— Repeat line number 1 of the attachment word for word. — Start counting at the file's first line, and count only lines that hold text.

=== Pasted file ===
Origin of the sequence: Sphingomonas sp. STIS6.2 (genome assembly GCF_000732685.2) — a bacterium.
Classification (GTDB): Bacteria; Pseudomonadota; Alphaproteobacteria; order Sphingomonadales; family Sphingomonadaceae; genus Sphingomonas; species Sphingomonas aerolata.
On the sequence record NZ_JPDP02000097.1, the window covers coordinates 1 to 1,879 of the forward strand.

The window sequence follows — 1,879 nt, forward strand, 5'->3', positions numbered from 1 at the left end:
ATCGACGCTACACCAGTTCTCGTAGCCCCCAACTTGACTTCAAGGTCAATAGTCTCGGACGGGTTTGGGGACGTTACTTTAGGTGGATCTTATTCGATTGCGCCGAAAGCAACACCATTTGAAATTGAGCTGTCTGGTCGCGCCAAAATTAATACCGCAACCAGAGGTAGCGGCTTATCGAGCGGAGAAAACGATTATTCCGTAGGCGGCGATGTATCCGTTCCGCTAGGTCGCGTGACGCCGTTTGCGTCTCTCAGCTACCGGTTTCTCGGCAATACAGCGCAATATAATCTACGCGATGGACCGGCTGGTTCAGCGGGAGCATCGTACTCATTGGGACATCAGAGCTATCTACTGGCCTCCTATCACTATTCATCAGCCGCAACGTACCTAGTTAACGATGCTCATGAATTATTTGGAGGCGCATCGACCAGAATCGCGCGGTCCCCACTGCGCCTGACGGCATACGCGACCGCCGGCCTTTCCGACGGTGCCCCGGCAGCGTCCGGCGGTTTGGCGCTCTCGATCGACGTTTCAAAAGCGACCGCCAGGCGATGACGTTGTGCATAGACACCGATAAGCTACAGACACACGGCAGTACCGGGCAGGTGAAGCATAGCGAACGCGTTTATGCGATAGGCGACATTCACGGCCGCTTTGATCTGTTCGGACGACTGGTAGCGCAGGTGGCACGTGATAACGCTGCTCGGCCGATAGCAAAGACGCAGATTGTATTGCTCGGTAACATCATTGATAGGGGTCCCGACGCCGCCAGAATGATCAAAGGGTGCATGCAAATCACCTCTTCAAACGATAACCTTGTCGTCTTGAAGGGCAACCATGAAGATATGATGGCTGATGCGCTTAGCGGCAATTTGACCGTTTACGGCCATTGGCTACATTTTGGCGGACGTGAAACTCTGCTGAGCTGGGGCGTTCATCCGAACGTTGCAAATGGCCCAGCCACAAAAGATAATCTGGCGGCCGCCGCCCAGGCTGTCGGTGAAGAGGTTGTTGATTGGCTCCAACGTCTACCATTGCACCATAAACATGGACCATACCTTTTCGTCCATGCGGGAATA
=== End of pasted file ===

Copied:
Origin of the sequence: Sphingomonas sp. STIS6.2 (genome assembly GCF_000732685.2) — a bacterium.